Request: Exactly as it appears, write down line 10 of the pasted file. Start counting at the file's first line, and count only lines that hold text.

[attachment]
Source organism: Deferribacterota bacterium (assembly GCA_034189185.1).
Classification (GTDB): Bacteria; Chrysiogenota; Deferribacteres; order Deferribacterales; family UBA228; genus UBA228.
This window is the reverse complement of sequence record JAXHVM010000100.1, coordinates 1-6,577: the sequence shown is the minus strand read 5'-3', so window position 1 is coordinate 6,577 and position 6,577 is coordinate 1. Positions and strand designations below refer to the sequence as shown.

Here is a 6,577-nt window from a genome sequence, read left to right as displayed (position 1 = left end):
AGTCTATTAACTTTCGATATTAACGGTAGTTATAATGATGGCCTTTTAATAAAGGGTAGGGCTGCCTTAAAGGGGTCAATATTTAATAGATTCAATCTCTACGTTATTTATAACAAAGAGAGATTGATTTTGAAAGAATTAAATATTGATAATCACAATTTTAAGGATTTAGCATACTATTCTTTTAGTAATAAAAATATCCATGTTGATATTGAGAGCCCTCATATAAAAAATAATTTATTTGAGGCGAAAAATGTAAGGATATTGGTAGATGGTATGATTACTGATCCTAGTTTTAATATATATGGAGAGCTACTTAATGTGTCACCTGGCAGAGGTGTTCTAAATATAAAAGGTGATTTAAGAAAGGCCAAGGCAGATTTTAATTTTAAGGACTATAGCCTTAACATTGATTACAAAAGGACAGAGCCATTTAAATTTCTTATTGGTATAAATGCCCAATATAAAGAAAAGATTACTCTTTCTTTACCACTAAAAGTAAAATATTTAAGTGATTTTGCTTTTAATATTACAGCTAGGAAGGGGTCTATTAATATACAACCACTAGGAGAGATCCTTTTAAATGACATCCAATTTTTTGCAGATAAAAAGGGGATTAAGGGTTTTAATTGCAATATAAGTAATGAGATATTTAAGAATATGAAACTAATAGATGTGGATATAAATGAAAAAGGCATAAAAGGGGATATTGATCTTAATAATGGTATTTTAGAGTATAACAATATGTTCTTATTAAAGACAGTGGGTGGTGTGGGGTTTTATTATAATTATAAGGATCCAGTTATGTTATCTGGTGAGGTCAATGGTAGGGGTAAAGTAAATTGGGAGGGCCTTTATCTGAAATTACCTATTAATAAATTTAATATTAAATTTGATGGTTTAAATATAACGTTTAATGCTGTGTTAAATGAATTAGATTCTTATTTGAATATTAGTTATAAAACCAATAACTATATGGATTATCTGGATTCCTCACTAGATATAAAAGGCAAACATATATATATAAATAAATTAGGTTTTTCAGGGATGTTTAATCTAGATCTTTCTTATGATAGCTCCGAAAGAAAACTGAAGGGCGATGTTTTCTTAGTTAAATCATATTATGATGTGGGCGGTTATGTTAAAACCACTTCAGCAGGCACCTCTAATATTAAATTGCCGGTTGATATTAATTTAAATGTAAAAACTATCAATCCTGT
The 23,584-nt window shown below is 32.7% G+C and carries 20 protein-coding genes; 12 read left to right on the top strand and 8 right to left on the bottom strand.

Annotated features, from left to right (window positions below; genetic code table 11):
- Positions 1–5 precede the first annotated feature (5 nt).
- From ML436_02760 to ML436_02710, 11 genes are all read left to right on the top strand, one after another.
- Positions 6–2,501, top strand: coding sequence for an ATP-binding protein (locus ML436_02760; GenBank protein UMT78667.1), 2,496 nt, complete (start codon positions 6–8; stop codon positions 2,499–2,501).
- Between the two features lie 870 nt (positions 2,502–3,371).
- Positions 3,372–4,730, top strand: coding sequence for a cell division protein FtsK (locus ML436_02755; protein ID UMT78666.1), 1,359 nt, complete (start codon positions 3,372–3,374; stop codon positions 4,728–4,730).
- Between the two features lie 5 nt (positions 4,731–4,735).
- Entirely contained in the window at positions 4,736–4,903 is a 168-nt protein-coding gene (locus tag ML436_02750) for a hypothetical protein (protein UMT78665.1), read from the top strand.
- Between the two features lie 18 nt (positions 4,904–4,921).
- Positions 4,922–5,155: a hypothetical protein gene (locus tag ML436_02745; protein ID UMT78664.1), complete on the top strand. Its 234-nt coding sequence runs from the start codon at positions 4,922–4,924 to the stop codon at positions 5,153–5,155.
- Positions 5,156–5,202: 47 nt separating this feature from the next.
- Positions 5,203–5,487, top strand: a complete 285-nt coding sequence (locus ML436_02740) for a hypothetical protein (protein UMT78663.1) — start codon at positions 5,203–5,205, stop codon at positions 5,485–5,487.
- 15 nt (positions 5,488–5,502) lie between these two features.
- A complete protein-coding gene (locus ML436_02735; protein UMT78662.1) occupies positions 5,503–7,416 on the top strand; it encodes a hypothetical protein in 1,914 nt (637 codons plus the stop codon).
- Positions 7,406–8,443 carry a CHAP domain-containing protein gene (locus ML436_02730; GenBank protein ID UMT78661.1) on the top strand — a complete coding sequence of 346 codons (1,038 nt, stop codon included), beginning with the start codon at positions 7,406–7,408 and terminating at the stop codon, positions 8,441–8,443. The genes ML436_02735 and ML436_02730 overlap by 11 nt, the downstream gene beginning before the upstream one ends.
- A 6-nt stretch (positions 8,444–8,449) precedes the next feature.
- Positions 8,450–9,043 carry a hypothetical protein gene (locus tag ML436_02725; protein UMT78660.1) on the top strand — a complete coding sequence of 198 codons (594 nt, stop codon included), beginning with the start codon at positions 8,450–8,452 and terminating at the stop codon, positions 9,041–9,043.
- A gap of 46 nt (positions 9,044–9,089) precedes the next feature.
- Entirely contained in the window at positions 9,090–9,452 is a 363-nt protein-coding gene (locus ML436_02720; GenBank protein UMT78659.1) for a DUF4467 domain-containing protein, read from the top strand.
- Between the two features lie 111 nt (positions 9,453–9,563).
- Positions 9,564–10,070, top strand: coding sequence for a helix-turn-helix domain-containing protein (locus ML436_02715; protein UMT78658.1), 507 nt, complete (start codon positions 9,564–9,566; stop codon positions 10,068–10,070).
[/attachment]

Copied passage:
- Positions 6–2,501, top strand: coding sequence for an ATP-binding protein (locus ML436_02760; GenBank protein UMT78667.1), 2,496 nt, complete (start codon positions 6–8; stop codon positions 2,499–2,501).